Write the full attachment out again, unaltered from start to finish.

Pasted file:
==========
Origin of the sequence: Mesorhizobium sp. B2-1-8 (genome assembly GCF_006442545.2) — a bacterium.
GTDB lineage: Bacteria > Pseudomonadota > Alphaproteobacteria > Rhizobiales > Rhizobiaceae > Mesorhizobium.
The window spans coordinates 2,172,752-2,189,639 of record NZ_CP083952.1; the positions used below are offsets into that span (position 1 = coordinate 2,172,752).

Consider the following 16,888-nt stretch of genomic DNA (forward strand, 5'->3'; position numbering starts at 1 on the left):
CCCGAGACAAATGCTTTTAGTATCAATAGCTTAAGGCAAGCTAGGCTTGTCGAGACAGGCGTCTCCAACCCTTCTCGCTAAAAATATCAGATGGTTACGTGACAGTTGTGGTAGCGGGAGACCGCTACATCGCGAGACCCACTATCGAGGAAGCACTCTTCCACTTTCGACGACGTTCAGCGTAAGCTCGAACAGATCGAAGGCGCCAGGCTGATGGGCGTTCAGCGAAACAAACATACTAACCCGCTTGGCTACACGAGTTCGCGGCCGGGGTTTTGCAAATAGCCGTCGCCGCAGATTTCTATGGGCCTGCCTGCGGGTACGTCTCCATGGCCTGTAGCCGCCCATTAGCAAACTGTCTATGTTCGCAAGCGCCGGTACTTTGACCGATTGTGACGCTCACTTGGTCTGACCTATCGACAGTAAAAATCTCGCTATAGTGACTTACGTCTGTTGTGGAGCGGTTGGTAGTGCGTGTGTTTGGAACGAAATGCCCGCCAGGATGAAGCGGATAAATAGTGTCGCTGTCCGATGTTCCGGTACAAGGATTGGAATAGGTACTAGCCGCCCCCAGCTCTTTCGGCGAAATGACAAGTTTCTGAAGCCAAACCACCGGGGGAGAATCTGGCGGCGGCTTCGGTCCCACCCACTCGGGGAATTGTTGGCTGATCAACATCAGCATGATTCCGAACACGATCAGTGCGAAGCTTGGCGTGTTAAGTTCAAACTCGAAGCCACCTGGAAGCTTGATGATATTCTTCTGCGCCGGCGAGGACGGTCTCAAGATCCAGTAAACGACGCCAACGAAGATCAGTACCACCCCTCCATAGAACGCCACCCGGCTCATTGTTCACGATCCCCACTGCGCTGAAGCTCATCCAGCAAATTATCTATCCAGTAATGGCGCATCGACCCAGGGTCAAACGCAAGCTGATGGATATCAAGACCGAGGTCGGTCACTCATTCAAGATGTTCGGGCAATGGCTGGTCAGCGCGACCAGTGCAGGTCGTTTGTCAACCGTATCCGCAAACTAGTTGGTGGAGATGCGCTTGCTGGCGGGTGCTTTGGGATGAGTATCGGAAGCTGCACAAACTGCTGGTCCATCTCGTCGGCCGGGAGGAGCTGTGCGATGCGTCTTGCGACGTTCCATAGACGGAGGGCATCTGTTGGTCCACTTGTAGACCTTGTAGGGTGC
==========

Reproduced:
Origin of the sequence: Mesorhizobium sp. B2-1-8 (genome assembly GCF_006442545.2) — a bacterium.
GTDB lineage: Bacteria > Pseudomonadota > Alphaproteobacteria > Rhizobiales > Rhizobiaceae > Mesorhizobium.
The window spans coordinates 2,172,752-2,189,639 of record NZ_CP083952.1; the positions used below are offsets into that span (position 1 = coordinate 2,172,752).

Consider the following 16,888-nt stretch of genomic DNA (forward strand, 5'->3'; position numbering starts at 1 on the left):
CCCGAGACAAATGCTTTTAGTATCAATAGCTTAAGGCAAGCTAGGCTTGTCGAGACAGGCGTCTCCAACCCTTCTCGCTAAAAATATCAGATGGTTACGTGACAGTTGTGGTAGCGGGAGACCGCTACATCGCGAGACCCACTATCGAGGAAGCACTCTTCCACTTTCGACGACGTTCAGCGTAAGCTCGAACAGATCGAAGGCGCCAGGCTGATGGGCGTTCAGCGAAACAAACATACTAACCCGCTTGGCTACACGAGTTCGCGGCCGGGGTTTTGCAAATAGCCGTCGCCGCAGATTTCTATGGGCCTGCCTGCGGGTACGTCTCCATGGCCTGTAGCCGCCCATTAGCAAACTGTCTATGTTCGCAAGCGCCGGTACTTTGACCGATTGTGACGCTCACTTGGTCTGACCTATCGACAGTAAAAATCTCGCTATAGTGACTTACGTCTGTTGTGGAGCGGTTGGTAGTGCGTGTGTTTGGAACGAAATGCCCGCCAGGATGAAGCGGATAAATAGTGTCGCTGTCCGATGTTCCGGTACAAGGATTGGAATAGGTACTAGCCGCCCCCAGCTCTTTCGGCGAAATGACAAGTTTCTGAAGCCAAACCACCGGGGGAGAATCTGGCGGCGGCTTCGGTCCCACCCACTCGGGGAATTGTTGGCTGATCAACATCAGCATGATTCCGAACACGATCAGTGCGAAGCTTGGCGTGTTAAGTTCAAACTCGAAGCCACCTGGAAGCTTGATGATATTCTTCTGCGCCGGCGAGGACGGTCTCAAGATCCAGTAAACGACGCCAACGAAGATCAGTACCACCCCTCCATAGAACGCCACCCGGCTCATTGTTCACGATCCCCACTGCGCTGAAGCTCATCCAGCAAATTATCTATCCAGTAATGGCGCATCGACCCAGGGTCAAACGCAAGCTGATGGATATCAAGACCGAGGTCGGTCACTCATTCAAGATGTTCGGGCAATGGCTGGTCAGCGCGACCAGTGCAGGTCGTTTGTCAACCGTATCCGCAAACTAGTTGGTGGAGATGCGCTTGCTGGCGGGTGCTTTGGGATGAGTATCGGAAGCTGCACAAACTGCTGGTCCATCTCGTCGGCCGGGAGGAGCTGTGCGATGCGTCTTGCGACGTTCCATAGACGGAGGGCATCTGTTGGTCCACTTGTAGACCTTGTAGGGTGC